Often when you come across a great live band, you almost cringe at the mention of a CD release. Because how can a group capture, within the confines of a studio, that same free-spirited magnetism that makes them so good on stage? This is especially true in the case of The Last Call, fronted by former Kerouac or the Radio singer/songwriter Jeff Markham. The band, which reformed in part from the ashes of Kerouac, transformed its formerly sleek, dark indie-rock sound into something raw and joyful, rehearsed but loose, thoughtful but heart-on-sleeve. Haven’t seen them live? Just check out their video for “Baby It’s Gone” (below), filmed on the LaZoom Comedy Tours bus. And then rest assured that all of that energy, all of that earnest charisma and barely-contained chaos is evident on the band’s just-released album, Before I Go.
Early on, the pace of Before I Go is set with the galloping, Pouges-reminiscent “Lonesome Travelin Man.” That fiery tempo is revisited in other tunes like “Most of the Time” and in the thrashy power-rock guitar solo at the two-minute mark in the title track. That particular phrase of power-rock comes as a surprise because the song, “Before I Go,” opens with a plaintive melody line and a languid Mazzy Star-tinged intro.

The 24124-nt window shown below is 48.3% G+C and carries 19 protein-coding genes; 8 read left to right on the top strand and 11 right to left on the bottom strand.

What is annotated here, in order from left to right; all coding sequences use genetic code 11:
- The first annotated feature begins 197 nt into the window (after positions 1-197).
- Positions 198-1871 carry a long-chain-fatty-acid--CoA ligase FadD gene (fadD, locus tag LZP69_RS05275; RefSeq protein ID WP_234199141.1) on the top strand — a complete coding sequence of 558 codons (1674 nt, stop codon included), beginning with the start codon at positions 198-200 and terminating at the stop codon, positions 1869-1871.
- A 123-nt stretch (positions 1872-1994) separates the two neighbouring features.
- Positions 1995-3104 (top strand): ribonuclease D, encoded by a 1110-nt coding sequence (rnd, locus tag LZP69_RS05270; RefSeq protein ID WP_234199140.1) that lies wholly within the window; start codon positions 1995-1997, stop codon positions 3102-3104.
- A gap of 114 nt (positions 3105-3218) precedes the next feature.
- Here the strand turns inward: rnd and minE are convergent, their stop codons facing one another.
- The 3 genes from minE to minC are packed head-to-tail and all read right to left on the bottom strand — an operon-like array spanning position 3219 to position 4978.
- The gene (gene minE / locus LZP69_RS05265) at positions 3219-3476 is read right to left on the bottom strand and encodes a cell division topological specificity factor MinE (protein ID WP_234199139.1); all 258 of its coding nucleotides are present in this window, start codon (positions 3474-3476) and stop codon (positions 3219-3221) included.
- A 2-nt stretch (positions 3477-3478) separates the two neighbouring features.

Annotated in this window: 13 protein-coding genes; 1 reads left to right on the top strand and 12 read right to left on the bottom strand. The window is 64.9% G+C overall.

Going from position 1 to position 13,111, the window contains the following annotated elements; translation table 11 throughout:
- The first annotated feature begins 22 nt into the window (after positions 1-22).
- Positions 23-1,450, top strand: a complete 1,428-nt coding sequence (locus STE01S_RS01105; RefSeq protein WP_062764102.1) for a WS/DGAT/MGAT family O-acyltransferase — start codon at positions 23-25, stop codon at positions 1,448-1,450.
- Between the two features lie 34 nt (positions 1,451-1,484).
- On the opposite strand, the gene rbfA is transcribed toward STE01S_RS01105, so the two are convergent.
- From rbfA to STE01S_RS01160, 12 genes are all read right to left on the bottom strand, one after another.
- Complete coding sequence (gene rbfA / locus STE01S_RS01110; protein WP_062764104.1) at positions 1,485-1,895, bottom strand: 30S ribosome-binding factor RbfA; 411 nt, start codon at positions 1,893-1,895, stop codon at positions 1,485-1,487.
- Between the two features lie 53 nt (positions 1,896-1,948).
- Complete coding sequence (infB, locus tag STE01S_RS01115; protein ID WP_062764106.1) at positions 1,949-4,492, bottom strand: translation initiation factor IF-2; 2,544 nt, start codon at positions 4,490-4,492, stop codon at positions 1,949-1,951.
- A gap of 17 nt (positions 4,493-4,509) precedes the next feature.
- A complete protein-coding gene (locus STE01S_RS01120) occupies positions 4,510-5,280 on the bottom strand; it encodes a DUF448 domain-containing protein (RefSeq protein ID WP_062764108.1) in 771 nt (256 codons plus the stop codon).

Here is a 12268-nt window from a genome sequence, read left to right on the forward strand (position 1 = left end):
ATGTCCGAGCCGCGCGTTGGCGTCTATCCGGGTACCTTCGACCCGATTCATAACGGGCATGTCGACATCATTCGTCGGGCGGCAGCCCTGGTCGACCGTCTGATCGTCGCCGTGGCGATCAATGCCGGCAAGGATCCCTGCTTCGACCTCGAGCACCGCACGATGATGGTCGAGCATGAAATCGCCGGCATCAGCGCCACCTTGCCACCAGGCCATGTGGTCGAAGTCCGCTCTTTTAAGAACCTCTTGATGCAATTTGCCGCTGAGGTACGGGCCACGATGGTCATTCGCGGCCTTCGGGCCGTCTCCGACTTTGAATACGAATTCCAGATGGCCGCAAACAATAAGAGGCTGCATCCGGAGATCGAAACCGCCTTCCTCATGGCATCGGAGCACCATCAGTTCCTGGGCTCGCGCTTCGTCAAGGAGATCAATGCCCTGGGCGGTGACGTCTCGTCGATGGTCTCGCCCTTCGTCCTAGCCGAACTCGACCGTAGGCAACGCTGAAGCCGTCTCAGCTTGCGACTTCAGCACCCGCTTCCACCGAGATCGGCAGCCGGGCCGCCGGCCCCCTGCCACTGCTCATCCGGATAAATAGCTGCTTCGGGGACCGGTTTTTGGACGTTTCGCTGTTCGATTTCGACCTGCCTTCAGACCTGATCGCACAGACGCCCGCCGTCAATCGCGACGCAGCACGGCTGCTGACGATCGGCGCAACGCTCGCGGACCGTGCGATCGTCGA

But for all the laissez faire trappings, the Last Call is tight enough to turn on a dime. They play slower numbers, like the waltzy, twighlit “With You” (all “Harvest Moon”-pretty and featuring a duet between Markham and Valerie Phillips) with the same conviction and amplitude they employ for folk-rock numbers like “Darlin’ You’re So Sweet.” It’s that track, on the album, where the Last Call hits its stride. Simple, driving rhythms, finger-style guitar, tambourine, syncopated, up-front vocals and a tender-happy feel make this exactly the kind of song that would bring fans of The Avett Brothers, Jack Johnson and Arcade Fire all to the table.
While this band is folky, down to its acoustic guitars and banjo parts, it’s also born of rock stock and never comes off as bluegrass-y. Instead, perfectly-placed electric guitar solos lend garage-y influences while nods to The Pretenders and Dire Straits root this album firmly in classic rock territory.
From start to finish, Before I Go is a pleasure and, while not suggested as a substitute for the live show, makes for an apt second-best option.